Back on September 18, you might recall a rather bizarre story about Donald Trump, Jr, the oldest son of the president. According to a report in The New York Times, we learned that Junior suddenly and without explanation declined his Secret Service protection sometime during the week before the story broke on the 18th.
My first reaction was the obvious one. It’s a serious violation of national security for the first born son of Donald Trump to go it alone without anyone between him and, say, ISIS kidnappers or worse. Beyond his own personal safety, the abduction or murder of a presidential family-member would put the commander-in-chief, whose judgment is already erratic and deeply flawed, in a position where he could be blackmailed or goaded by his own rage and distress to do something unimaginable, possibly involving bombs.
In fact, there was a scene about such an event in a first-season episode of The West Wing that expertly forecasted what could happen in the event a member of the First Family was snatched by evildoers.
Suffice to say, we definitely wouldn’t want this to transpire with a real life President Bartlet, given his TV reaction, and we absolutely wouldn’t want a crisis of this nature with Trump in the Oval Office, with the nuclear football, his Twitter app, and a Rolodex of international leaders available at his stubby fingertips.
Nevertheless, Junior didn’t want his protection (for some reason), and so that was that. CNN reported that the Secret Service “strongly pushed back on his request,” but Junior insisted upon going it alone.
All of that said, the crisis appears to have been averted because exactly one week later, on Monday, September 25, we learned that Junior’s Secret Service protection was reinstated. Again, no explanation was provided for ditching his protection other that “privacy,” and no explanation was given for Junior’s change of heart about protection.
Was there an incident that triggered him to reconsider? Or was it something more sinister?
Well, it turns out Junior apparently went hunting in the Yukon where, I don’t know, maybe Secret Service agents are the Bumble Snow Monster’s favorite food? Who knows.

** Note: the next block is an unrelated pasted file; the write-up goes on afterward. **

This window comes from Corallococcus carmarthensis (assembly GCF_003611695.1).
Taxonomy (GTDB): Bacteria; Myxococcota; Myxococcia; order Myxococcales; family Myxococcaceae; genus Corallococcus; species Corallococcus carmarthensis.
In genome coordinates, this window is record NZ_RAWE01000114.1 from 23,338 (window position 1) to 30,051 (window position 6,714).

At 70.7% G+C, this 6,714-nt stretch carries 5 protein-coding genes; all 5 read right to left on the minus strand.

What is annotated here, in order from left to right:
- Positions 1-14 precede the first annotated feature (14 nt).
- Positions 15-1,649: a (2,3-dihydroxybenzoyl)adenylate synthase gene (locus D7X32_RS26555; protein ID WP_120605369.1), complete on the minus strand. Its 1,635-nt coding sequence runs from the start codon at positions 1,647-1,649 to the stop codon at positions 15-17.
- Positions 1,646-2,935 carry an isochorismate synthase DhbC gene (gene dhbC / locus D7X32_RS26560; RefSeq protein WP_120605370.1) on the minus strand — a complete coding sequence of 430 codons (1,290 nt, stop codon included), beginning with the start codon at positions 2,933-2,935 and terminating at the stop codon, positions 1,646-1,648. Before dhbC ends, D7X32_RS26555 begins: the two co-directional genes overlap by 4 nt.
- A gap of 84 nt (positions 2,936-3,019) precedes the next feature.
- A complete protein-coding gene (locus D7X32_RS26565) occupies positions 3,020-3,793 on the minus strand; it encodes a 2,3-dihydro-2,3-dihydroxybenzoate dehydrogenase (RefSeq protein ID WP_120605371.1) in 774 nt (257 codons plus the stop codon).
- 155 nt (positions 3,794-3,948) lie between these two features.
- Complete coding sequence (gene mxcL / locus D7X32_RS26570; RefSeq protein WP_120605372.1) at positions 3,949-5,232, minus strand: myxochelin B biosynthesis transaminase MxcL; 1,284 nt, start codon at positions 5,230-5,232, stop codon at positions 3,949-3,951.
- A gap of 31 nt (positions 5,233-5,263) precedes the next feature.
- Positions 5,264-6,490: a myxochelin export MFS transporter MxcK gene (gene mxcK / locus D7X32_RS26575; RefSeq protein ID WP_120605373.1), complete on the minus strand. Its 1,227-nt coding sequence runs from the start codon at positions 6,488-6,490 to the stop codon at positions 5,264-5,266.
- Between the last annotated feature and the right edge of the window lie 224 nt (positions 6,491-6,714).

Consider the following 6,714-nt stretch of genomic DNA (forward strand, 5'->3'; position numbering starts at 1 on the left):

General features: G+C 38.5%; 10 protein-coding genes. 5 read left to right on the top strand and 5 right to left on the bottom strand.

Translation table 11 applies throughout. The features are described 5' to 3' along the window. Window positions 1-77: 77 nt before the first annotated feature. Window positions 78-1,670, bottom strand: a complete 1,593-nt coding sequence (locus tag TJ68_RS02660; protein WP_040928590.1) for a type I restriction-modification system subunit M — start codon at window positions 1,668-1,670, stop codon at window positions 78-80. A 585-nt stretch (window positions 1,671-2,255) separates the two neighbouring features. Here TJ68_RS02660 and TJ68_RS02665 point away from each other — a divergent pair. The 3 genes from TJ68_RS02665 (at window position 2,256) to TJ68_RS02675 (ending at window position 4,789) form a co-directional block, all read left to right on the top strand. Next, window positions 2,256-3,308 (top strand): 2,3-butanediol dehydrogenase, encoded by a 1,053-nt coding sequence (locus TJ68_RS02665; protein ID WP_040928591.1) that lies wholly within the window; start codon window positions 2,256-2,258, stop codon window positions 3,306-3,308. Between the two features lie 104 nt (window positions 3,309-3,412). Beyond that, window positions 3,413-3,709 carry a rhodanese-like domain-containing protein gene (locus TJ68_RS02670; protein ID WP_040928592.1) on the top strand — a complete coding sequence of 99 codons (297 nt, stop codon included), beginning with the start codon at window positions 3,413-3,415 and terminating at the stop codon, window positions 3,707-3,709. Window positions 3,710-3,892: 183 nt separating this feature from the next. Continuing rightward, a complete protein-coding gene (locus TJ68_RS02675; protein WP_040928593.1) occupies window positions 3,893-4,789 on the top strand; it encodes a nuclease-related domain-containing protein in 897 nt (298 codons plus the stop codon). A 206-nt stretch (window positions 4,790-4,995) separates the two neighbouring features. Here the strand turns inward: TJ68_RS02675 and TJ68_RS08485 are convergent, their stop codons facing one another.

The New York Times Magazine reported:
On the evening of Sept. 14, a man who looked an awful lot like Donald Trump Jr., the eldest son of the president of the United States, boarded Air Canada Jazz Flight AC 8889 in Vancouver, British Columbia. He made his way down the aisle of the Bombardier CRJ 900, found his seat, 17A, in the economy cabin, then settled in for the 923-mile flight to his final destination, Whitehorse, in Canada’s Yukon Territory. He was carrying a camouflage backpack, but he checked some other luggage at the beginning of his journey, two cities earlier, at New York’s LaGuardia Airport.
A shorter older guy and a younger man, around 20, accompanied Junior on the flight. Reports indicate that the two companions probably weren’t Secret Service. Good assumption given that he ditched his protection.
The author of the story, Luke Dittrich, followed Trump’s son to the Yukon where Junior said he went hunting. It goes without saying that if a Times reporter was able to track down Junior while in transit, it’d be just as easy for enemies of the United States to do the same. Gratefully it didn’t happen that way.
Later, Dittrich introduced himself to Junior at the airport on his way back to the States.
“Hey,” I said. “I’m Luke.”
I held out my hand, and he shook it.
“I’m Don,” he said.
I told him that I heard he was in the area, that I was with The New York Times Magazine and that I’d love to talk to him about his trip.
“The Times,” he said. “I never know where you guys are coming from.”
I asked if he bagged anything.
“I can’t really tell you that,” he said. ‘‘Let’s just say it was a good hunt.’’
Was it a moose?
“I can’t … look, I can’t say.”
(It was a moose. Big one, too.)
Dittrich and Junior chatted off-the-record after that, so it’s unclear what, if anything, was clarified about the trip.
Why wouldn’t Junior talk about what he “bagged” on the trip? It makes sense to ask, especially given his history of clandestine meetings with, say, Russians. And why would it be a problem for Junior if at least one Secret Service agent tagged along on such a mundane hunting trip?
Hell, at the end of the day, it might’ve been just what it appeared to be. Occam’s Razor would lead us to that conclusion. But the absence of a requisite entourage of federal agents adds a layer of suspicion, given how his Secret Service protection was reinstated days later without explanation. Naturally, then, we have no choice but to wonder whether Junior met with someone more nefarious than a big ass moose that he summarily executed just to watch it die — someone who the Secret Service might object to on numerous grounds. And if he met with someone on the trip, was that person’s name spelled with Cyrillic characters?
As Rachel Maddow likes to say: watch this space…